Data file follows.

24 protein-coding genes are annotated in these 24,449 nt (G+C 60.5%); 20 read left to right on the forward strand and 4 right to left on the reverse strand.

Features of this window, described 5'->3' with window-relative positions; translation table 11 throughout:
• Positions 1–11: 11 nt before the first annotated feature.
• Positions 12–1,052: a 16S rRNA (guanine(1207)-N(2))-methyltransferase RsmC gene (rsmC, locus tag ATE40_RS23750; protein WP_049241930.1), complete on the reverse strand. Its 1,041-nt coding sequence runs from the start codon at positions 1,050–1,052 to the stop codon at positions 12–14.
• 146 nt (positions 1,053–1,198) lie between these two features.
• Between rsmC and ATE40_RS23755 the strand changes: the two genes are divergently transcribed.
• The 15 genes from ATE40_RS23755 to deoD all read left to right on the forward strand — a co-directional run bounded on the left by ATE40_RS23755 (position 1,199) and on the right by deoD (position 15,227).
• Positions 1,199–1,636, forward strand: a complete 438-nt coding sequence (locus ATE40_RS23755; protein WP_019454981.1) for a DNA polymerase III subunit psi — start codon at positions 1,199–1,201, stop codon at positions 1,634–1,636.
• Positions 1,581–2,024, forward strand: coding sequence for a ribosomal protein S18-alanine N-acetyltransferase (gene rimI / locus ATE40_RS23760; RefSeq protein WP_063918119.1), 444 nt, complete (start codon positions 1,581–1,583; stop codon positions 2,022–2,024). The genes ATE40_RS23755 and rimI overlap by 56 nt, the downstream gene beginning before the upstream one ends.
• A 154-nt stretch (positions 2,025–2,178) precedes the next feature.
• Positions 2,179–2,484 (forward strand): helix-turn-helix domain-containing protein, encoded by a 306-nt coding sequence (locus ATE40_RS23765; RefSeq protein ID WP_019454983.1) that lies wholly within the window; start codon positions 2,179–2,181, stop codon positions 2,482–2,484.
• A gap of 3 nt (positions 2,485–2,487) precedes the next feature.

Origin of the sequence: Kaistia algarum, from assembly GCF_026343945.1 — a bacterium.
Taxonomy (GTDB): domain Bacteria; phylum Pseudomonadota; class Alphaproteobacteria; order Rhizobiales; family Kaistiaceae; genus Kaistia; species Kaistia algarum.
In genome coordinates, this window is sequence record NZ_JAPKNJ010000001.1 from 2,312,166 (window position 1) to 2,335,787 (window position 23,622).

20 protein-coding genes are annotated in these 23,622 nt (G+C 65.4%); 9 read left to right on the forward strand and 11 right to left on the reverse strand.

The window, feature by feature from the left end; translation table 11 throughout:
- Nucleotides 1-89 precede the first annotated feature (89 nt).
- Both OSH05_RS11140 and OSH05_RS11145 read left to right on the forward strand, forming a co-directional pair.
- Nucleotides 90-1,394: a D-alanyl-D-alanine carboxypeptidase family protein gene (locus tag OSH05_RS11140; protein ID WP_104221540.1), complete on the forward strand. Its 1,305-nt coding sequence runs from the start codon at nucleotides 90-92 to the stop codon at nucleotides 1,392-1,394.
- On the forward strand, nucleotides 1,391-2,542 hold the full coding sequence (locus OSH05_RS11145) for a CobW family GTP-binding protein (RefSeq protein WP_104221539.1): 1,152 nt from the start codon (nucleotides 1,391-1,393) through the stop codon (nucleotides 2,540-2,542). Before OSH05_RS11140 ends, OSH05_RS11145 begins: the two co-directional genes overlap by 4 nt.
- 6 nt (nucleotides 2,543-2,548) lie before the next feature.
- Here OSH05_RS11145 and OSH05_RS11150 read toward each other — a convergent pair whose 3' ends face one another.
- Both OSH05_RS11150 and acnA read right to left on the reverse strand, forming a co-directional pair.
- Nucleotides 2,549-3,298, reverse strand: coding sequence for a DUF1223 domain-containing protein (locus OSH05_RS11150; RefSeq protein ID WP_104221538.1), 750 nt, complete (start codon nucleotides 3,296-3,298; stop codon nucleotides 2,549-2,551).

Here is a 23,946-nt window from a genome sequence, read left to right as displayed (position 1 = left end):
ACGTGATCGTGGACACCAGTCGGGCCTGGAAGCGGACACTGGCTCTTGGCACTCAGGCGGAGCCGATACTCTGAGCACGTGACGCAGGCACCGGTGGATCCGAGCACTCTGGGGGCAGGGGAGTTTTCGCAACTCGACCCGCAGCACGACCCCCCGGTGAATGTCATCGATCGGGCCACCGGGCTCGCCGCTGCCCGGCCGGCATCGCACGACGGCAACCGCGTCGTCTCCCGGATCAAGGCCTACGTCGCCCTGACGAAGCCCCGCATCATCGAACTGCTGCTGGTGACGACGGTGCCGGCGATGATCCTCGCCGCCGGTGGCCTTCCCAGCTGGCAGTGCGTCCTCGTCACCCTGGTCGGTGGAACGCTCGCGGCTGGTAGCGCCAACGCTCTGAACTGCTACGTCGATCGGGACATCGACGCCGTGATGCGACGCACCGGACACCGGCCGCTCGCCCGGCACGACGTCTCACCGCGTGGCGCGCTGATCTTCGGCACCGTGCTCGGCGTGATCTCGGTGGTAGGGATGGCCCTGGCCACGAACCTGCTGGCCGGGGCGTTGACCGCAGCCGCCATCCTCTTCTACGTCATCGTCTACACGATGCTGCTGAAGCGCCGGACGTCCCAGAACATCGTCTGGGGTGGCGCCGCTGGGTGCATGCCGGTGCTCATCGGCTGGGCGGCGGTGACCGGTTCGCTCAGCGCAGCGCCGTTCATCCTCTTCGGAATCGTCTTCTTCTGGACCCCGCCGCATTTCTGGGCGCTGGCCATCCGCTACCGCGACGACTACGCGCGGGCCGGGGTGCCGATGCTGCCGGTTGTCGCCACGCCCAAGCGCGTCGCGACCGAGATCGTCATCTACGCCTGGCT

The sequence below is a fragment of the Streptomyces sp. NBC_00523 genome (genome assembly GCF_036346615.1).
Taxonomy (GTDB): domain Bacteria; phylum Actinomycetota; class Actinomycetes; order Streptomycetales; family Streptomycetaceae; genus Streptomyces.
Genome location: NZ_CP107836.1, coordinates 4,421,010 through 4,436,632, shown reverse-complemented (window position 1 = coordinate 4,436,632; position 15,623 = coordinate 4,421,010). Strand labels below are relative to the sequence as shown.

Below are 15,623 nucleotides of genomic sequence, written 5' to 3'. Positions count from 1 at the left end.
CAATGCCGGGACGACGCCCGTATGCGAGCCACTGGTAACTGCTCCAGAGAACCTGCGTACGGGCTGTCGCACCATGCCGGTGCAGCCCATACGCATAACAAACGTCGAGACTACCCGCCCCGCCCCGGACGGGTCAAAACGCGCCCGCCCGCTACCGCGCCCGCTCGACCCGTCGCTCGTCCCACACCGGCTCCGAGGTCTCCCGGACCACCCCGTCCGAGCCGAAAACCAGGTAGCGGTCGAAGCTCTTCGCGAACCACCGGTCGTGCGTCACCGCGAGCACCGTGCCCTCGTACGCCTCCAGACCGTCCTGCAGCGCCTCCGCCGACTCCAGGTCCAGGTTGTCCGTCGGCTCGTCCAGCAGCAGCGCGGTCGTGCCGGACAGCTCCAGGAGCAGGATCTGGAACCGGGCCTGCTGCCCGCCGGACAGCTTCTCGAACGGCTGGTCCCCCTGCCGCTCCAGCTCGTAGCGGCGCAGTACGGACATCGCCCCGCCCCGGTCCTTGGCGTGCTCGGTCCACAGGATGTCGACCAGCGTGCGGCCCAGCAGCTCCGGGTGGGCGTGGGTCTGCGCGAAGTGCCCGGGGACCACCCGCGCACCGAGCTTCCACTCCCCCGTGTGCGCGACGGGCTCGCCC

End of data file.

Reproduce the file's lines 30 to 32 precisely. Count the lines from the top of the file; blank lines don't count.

Genome location: NZ_CP107836.1, coordinates 4,421,010 through 4,436,632, shown reverse-complemented (window position 1 = coordinate 4,436,632; position 15,623 = coordinate 4,421,010). Strand labels below are relative to the sequence as shown.

Below are 15,623 nucleotides of genomic sequence, written 5' to 3'. Positions count from 1 at the left end.
CAATGCCGGGACGACGCCCGTATGCGAGCCACTGGTAACTGCTCCAGAGAACCTGCGTACGGGCTGTCGCACCATGCCGGTGCAGCCCATACGCATAACAAACGTCGAGACTACCCGCCCCGCCCCGGACGGGTCAAAACGCGCCCGCCCGCTACCGCGCCCGCTCGACCCGTCGCTCGTCCCACACCGGCTCCGAGGTCTCCCGGACCACCCCGTCCGAGCCGAAAACCAGGTAGCGGTCGAAGCTCTTCGCGAACCACCGGTCGTGCGTCACCGCGAGCACCGTGCCCTCGTACGCCTCCAGACCGTCCTGCAGCGCCTCCGCCGACTCCAGGTCCAGGTTGTCCGTCGGCTCGTCCAGCAGCAGCGCGGTCGTGCCGGACAGCTCCAGGAGCAGGATCTGGAACCGGGCCTGCTGCCCGCCGGACAGCTTCTCGAACGGCTGGTCCCCCTGCCGCTCCAGCTCGTAGCGGCGCAGTACGGACATCGCCCCGCCCCGGTCCTTGGCGTGCTCGGTCCACAGGATGTCGACCAGCGTGCGGCCCAGCAGCTCCGGGTGGGCGTGGGTCTGCGCGAAGTGCCCGGGGACCACCCGCGCACCGAGCTTCCACTCCCCCGTGTGCGCGACGGGCTCGCCC